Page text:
It's time for the second edition of our new series, SnapShot's Hotel Tech Insiders, where we chat with thought leaders and forward thinkers in hospitality about how they view hotel technology, data, and how that informs their businesses. So whether we're chatting with a GM at a boutique hotel, a PMS provider, or a hotel marketer, you're in for some interesting insight. This week, we speak with Vikram Singh, VP Hotel Demand Management, Rainmaker Group, and author of the popular blog, Words of Vikram.
This week's guest is Vikram Singh, a global hospitality and travel business strategist. At Rainmaker Group, he's responsible for demand generation strategy. Over the course of his career, Vikram has provided high-level consulting services, including portfolio-wide audits and asset turnaround strategies, to real estate investment funds and property management groups like Starwood Capital, MSD Capital, and Highgate Holdings. His strategies have helped power some of the biggest and most successful hotel equity turnaround deals in the last decade. As a leading experts in the hotel tech realm, Vikram is a frequently requested speaker at industry conferences worldwide with organizations like the US Department of Commerce, Travel Distribution World Asia, Arabian Travel Market, and Airbnb. Vikram also writes the popular hospitality and travel marketing strategy blog: www.wordsofvikram.com. Read on to find out his insightful take on hotel tech today.
You've been consulting for independent hotels of various sizes for some time now. In your experience what are the main issues that hotels have with looking at data and using analytics tools?
One thing all hotel assets have in common, regardless of their size, is their tendency to use analytics as a reporting tool. The main difference between large and small hotels is the number of tabs in their excel spreadsheet. They spend many hours in long, painful meetings analyzing the last month’s report instead of learning how to access analytics directly and look for actionable insights. A more democratic and hands-on approach needs to be taken. It’s largely become a tool that agencies use to justify their existence. But it should be a tool that is available to decision-makers at the ownership and property levels, so they can use it for the greater good of improving hotel performance and revenue.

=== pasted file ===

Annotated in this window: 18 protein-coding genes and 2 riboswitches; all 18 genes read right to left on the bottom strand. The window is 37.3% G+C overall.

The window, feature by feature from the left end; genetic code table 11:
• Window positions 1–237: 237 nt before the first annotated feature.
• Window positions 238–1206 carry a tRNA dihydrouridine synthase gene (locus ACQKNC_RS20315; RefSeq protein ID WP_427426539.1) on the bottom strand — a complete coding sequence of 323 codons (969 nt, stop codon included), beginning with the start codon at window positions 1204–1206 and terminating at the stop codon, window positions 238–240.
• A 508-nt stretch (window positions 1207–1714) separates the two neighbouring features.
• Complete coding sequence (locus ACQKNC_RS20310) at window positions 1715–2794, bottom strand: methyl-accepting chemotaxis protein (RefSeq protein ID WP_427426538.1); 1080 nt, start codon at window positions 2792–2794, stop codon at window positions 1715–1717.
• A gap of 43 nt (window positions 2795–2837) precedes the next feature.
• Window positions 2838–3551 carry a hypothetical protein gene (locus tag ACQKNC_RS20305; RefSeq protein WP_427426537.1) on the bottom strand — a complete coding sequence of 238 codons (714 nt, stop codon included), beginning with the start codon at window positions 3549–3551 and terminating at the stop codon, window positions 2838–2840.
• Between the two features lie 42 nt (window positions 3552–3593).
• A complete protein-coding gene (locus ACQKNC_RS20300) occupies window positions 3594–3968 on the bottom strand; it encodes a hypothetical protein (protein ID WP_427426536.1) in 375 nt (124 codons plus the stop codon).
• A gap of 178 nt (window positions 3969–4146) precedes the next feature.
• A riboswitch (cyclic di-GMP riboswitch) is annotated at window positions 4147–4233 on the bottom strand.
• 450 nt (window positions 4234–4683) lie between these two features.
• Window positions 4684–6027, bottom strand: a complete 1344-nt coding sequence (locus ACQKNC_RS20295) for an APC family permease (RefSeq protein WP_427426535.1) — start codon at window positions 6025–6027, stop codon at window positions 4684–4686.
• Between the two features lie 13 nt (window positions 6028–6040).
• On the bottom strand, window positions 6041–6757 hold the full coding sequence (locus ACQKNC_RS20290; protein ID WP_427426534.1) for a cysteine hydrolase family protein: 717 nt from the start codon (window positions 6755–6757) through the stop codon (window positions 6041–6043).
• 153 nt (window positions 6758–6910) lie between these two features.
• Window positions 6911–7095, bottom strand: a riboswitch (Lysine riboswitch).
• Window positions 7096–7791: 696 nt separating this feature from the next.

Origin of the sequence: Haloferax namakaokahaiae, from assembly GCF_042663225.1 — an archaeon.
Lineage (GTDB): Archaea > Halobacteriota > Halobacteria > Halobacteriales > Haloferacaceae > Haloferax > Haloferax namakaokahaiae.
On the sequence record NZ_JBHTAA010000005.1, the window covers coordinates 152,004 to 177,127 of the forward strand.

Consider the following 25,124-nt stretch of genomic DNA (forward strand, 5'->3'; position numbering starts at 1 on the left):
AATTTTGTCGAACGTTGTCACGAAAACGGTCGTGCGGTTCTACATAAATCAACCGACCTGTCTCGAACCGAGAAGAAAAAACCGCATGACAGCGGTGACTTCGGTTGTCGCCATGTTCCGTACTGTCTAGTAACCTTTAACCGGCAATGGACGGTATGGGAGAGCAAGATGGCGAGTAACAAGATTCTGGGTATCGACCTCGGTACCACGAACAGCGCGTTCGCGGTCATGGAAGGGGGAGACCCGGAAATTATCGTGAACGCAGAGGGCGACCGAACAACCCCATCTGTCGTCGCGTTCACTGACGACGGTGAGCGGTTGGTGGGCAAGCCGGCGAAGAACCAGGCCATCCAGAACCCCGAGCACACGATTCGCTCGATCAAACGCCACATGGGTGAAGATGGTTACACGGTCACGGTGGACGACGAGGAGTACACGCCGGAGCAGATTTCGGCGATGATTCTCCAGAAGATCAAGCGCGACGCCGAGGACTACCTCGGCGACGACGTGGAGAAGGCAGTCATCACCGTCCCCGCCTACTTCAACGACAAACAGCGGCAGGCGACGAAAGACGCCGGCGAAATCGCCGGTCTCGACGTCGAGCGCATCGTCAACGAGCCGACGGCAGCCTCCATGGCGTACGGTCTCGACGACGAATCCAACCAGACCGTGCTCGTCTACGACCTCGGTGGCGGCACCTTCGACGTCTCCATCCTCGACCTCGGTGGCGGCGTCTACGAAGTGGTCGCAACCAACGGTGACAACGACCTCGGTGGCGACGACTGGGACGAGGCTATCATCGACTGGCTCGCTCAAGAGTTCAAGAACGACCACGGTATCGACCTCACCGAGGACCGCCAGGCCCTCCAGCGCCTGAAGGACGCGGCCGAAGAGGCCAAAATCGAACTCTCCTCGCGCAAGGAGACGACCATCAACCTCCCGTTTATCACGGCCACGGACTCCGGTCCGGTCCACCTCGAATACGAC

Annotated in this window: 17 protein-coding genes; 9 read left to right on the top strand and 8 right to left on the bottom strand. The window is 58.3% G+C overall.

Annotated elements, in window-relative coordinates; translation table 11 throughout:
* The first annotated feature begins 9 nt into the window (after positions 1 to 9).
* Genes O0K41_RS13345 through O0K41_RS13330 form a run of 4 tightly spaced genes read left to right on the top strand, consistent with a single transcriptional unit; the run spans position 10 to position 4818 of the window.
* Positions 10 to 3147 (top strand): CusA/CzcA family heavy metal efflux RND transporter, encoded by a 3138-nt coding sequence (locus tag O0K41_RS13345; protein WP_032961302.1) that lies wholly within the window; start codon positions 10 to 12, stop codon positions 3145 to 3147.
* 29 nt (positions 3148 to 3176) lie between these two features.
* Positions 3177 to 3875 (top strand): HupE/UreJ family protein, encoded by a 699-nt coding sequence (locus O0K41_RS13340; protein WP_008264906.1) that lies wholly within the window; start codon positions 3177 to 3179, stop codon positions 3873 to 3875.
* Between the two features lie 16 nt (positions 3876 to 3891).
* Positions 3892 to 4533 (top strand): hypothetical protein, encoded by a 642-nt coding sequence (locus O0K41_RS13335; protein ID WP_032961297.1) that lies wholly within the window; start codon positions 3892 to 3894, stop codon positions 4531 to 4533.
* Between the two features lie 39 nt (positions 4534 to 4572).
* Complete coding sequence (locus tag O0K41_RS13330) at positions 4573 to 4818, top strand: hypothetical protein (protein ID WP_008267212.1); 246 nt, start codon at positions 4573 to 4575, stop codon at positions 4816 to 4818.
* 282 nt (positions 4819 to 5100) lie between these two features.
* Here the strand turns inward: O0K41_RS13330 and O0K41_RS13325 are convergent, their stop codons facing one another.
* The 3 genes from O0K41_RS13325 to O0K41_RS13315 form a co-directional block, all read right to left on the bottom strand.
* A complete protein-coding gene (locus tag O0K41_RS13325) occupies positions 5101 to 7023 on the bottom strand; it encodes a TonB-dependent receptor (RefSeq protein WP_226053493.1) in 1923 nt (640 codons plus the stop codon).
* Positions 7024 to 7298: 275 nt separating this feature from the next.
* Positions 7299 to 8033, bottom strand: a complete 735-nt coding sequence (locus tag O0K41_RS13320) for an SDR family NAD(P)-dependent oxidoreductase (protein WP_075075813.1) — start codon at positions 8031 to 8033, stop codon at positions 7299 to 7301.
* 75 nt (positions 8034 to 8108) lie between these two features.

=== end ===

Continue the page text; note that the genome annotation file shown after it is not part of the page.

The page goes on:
Hospitality is an art, while studying data tends towards a more scientific approach. How should hotels use data and analytics tools to become better hoteliers?
I believe that finding meaning in analytics is an art form in itself. Interpreting analytics data is not just about numbers, it also requires an understanding of the business in question and its specific goals, changes occurring in the marketplace that may skew the data, and all kinds of other real-world factors. Once you democratize analytics and get various departments involved, all of those people have the power to dig for insights and inform each other’s interpretations. Willingness to take part in this process is the crucial first step if you want to improve your hotel’s overall profitability, while at the same time elevating your own skills. The smart hoteliers give everyone on their team analytics access, train them on the basics, and then see what insights appear to them.
Working at Rainmaker you're pretty close to huge data sets and massive number crunching tools. Aside from optimizing rates, what can hoteliers learn from data and analytics like that?
At Rainmaker we take data to whole new level. Our suite of revenue optimization products takes complex data sets from numerous data sources and translates them into highly prescriptive recommendations and actionable insights. Optimizing rates is just one part of the equation. Hotels can take our product insights all the way to the bank by fine-tuning the full circle of demand generation, pricing, and revenue management.
How do you see Big Data helping at hotel level- not just huge hotels and chains but individual properties?
Anytime you query a very large distributed aggregation of loosely structured data, you are dealing with Big Data. It's as exclusive to chain hotels as are a clean room and fast wifi; in other words, it applies to everyone. Both large and small hotels can use insights from big data. Two specific examples of what hotels can do with big data:
Stay tuned for more Hotel Tech Insiders, coming soon!